Long story short, strength and muscle gains are very possible while on IF, so long as you maintain a caloric surplus in addition to a balanced diet.
Fat loss is perhaps the main reason most people hop on IF to begin with. After all, who doesn’t like a nice set of washboard abs and definition along the arms and legs? Indeed, a good number of IF practitioners experience favorable fat loss rates, but that’s not my primary (or even secondary) reason for practicing IF. Sure, it’s nice to admire yourself in the mirror and brag about your looks to other inferior human beings. Simply stated: abs are overrated. Period. At some point, you realize that pretty much the only other people who care about your shirtless look are other dudes at the beach… who are also shirtless. Don’t let your perception of good looks sway you to be on IF – do it for the mental and physiological health benefits and it won’t feel like a “diet” at all.
Choosing an eating window
While I’ve stayed true to IF over the past year, the eating window is something that I’ve constantly been experimenting with. I started out with daily 12PM – 8PM window, eating one meal at noon and another around 7, all while sprinkling fruit and nuts throughout the afternoon. This eventually evolved into a 1PM – 7PM window before settling on a 12PM – 6PM window. I also recall trying a 4PM – 6PM eating window, but scrapped it shortly after discovering how difficult it was to fit a full day’s worth of calories within a period of two hours.
Brief side note: actively limiting calories while on IF (for fat loss) is something that I do not believe is necessary even if fat loss is your primary objective. Be strict and consistent about your eating window, but eat big meals. You’ll likely notice that you really haven’t eaten as much as you thought you did at the end of the day.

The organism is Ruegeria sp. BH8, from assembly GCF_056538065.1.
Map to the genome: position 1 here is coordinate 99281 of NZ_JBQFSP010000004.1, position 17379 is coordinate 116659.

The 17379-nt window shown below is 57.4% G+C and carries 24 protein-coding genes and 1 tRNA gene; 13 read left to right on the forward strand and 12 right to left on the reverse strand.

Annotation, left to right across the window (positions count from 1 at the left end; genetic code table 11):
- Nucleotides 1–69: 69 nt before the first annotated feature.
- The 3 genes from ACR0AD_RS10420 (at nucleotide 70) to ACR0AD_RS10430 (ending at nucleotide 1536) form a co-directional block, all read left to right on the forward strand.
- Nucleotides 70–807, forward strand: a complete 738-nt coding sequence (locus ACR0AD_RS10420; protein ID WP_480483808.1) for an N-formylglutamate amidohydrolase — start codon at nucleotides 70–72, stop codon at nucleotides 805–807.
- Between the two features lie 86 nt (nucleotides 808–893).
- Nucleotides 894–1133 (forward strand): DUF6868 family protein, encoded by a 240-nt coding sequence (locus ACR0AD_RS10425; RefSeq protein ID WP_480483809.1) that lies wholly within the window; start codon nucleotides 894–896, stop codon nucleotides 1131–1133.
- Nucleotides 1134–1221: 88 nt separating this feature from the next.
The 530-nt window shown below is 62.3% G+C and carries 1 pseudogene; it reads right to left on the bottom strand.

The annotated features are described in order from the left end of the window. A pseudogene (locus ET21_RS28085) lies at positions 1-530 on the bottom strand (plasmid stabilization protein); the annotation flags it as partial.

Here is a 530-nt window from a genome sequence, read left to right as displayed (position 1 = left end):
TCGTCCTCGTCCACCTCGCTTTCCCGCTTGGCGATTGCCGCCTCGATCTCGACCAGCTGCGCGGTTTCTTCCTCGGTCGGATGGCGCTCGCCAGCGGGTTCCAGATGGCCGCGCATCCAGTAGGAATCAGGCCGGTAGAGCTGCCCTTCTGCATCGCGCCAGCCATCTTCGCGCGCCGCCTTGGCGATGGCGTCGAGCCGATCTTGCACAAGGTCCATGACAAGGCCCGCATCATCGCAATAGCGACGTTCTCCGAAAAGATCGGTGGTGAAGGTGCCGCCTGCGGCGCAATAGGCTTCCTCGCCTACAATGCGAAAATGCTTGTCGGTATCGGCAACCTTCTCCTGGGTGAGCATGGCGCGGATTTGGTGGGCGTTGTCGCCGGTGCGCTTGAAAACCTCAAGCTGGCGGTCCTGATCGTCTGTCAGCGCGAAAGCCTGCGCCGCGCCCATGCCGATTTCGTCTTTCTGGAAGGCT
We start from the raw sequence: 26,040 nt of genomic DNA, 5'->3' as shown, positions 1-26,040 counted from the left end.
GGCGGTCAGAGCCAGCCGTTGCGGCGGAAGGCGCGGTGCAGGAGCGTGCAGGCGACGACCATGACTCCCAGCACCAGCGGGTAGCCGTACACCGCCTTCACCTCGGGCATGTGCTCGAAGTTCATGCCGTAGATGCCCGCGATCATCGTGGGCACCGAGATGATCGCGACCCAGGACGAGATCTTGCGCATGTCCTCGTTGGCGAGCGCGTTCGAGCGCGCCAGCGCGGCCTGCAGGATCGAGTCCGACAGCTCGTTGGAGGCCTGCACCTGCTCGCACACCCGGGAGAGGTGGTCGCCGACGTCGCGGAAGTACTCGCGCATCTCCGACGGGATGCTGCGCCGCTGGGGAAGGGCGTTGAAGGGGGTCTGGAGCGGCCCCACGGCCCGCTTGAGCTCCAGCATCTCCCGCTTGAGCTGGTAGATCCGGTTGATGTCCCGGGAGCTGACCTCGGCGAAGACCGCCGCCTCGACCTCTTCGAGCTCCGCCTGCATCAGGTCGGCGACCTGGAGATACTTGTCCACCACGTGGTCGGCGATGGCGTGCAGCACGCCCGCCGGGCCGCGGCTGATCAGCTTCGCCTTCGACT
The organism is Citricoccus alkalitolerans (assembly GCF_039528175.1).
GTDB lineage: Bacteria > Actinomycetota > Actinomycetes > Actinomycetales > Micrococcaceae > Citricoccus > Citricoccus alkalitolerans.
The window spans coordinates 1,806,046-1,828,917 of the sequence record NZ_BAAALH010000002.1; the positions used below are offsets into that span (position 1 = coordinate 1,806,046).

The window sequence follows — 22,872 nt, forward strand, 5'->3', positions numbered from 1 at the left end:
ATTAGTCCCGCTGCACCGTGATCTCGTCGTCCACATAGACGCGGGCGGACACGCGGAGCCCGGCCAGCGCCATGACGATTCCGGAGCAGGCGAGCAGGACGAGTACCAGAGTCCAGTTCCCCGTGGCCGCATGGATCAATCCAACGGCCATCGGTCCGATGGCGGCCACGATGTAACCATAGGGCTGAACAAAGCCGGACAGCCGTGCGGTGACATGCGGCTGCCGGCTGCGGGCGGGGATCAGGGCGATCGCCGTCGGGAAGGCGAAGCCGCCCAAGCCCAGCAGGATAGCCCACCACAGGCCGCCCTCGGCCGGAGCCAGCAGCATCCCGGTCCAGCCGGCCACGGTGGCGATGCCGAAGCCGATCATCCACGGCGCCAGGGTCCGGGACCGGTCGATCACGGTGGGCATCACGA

Social engagements while on IF
In my experience, this is perhaps the only downside to IF. When meeting up with friends for the weekend or going out to a bar Friday after work, you often question whether or not it’s worth it to break your fasting routine for the sake of appearing normal. I’m very much a creature of habit, and breaking a particular cycle can easily lead me to fall out of line, so to speak. I personally still try to stick to my eating schedule during such outings, but it’s probably best to use your own better judgement here.
All in all…
Intermittent fasting isn’t a magic get-on-it-and-fix-all-your-problems method of eating, but it’s allowed me to remain relatively lean whilst still enjoying a variety of food. It’s also enabled me to be markedly more efficient work-wise in the morning, with the added benefit that I rarely ever think about food anymore. While there may also be some long-term benefits to time-restricted feeding2, I do it because it’s become a way of life for which there are few downsides.
At the end of the day, the best method of eating is one that works for you. IF has certainly worked for me.
1I’ve been doing squats regularly for a while, but started deadlifting seriously around the beginning of 2016. The squat work prior to this certainly helped my deadlift shoot up in such a short period of time.
2There’s been some studies on mice which suggests that certain forms of IF may slow aging and prevent mental deficiencies, but the evidence is somewhat murky and it remains unclear as to whether or not these benefits translate to humans.